Welcome to The Hill’s Campaign Report, where we’ll be tracking all things related to the 2022 midterm elections. You can expect this newsletter in your inbox each week leading up to November’s election. 

Email us tips and feedback: Max Greenwood (mgreenwood@thehill.com), Julia Manchester (jmanchester@thehill.com), Tal Axelrod (taxelrod@thehill.com), Caroline Vakil (cvakil@thehill.com) and Monique Beals (mbeals@thehill.com).

PRIMARY FEVER: 6 races to watch next month

Primary season is about to begin in earnest. 

Voters in a dozen states will head to the polls next month to decide nominating contests in some of the year’s premier races. Most of the big primaries are unfolding on the Republican side; former President Trump has handed down endorsements – including some controversial ones – in most of them, meaning they’ll be seen as an early test of his influence in his post-presidency. 

And despite facing a difficult year nationally, Democrats believe they have a chance of flipping GOP-held Senate seats in at least two of the states holding primaries in May: Pennsylvania and North Carolina. Max has a more in-depth rundown on it here, but here’s a quick look at what we’re watching next month.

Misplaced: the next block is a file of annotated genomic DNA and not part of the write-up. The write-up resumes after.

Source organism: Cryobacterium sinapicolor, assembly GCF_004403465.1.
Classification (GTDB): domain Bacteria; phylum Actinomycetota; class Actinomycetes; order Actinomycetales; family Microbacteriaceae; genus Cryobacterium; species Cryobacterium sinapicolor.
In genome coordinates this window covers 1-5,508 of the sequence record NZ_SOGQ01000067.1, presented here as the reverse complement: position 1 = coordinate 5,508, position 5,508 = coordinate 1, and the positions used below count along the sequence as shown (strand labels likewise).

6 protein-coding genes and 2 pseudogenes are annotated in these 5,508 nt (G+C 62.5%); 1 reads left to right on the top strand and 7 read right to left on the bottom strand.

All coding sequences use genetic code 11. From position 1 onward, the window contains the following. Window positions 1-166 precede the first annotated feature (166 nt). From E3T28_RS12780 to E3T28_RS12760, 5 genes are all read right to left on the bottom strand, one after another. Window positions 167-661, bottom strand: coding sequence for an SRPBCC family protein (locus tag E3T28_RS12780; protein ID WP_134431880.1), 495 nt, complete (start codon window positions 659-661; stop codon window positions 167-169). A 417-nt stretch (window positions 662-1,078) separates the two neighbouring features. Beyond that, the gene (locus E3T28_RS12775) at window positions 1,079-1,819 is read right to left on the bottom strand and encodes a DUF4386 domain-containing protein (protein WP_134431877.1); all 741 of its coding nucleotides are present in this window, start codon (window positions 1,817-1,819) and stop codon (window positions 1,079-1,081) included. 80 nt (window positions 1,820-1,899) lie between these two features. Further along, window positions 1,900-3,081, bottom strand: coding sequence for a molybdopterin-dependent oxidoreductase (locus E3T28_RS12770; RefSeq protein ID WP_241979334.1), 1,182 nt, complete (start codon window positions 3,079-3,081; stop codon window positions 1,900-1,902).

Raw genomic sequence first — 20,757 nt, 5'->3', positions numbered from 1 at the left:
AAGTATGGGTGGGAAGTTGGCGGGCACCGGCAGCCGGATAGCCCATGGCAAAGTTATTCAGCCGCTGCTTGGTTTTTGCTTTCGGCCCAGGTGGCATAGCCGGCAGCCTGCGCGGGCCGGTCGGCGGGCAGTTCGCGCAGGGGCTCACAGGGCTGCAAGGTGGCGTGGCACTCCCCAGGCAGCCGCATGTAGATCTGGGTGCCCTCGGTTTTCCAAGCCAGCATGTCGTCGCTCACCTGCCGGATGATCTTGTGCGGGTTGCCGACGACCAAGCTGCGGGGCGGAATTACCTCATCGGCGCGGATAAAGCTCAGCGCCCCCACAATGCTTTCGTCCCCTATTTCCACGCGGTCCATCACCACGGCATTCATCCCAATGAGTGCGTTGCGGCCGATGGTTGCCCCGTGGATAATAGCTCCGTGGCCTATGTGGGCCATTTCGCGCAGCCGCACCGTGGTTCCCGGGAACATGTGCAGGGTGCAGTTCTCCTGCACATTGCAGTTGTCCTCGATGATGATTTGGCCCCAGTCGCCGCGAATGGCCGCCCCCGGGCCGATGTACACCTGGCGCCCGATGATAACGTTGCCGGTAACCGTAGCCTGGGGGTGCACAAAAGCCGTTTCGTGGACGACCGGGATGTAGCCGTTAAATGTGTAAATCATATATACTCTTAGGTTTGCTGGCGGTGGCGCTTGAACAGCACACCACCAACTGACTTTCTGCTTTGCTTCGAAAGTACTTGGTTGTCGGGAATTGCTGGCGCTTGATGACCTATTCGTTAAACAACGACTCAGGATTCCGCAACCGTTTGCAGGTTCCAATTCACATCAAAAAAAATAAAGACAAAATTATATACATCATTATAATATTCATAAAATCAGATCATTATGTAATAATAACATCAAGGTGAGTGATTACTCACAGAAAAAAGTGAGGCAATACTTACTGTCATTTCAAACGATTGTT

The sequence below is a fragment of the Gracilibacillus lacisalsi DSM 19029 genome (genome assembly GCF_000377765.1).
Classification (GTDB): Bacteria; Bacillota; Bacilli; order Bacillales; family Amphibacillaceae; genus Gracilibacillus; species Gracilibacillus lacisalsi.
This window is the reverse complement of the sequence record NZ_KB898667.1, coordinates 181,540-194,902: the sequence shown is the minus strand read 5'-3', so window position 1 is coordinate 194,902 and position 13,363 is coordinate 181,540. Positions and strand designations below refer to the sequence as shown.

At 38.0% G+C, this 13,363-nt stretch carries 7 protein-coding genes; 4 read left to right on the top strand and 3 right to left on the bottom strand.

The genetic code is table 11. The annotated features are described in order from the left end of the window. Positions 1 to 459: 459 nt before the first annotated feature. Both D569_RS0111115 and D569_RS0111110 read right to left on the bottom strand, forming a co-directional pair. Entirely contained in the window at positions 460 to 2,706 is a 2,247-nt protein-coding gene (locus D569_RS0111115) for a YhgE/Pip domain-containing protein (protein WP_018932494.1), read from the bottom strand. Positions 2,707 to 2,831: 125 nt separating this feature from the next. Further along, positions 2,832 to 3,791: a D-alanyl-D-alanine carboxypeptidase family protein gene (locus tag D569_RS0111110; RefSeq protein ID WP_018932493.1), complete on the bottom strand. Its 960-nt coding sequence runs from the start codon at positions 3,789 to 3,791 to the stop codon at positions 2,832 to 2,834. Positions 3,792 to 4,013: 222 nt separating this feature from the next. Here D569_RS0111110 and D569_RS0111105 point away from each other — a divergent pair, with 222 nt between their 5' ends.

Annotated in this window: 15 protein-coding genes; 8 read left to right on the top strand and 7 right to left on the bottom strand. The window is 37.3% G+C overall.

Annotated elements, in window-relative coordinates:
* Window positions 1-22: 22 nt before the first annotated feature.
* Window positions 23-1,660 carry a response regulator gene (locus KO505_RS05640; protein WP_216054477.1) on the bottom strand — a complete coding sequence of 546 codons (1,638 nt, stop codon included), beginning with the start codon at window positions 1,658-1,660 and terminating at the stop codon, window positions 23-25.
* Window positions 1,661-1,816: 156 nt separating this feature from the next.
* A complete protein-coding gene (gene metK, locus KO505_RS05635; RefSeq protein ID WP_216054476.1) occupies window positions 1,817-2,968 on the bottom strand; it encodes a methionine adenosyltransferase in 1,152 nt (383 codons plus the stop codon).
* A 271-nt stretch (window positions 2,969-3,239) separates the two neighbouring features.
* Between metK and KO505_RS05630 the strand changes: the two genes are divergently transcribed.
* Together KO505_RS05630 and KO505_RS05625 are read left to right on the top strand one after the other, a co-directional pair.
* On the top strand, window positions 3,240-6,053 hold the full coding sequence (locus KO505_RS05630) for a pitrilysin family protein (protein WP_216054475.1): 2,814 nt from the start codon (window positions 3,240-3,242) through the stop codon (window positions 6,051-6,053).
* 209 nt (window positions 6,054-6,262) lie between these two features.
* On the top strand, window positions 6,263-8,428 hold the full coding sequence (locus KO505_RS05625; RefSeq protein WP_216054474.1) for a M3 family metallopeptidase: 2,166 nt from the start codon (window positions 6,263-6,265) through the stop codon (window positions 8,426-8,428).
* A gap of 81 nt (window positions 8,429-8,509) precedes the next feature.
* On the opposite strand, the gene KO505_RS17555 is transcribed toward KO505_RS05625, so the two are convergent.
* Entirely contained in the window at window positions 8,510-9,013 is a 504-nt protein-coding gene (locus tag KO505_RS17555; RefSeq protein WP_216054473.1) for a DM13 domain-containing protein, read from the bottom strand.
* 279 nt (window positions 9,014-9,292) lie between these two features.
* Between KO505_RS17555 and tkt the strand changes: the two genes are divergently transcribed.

May 3: Ohio GOP Senate primary 

Trump weighed in earlier this month by endorsing author and one-time critic J.D. Vance. He’s facing six rivals in the nominating contest, including former state Treasurer Josh Mandel, businessman Mike Gibbons and former Ohio GOP Chair Jane Timken, all of whom aggressively sought Trump’s support prior to his endorsement of Vance. 

May 17: North Carolina GOP Senate primary 

Rep. Ted Budd (R-N.C.) scored Trump’s endorsement early on, but that hasn’t scared away his opponents. He’s set to face former Gov. Pat McCrory and former Rep. Mark Walker (R-N.C.) in the primary, though recent polling shows Budd taking the lead. 

May 17: Pennsylvania’s GOP and Democratic Senate primaries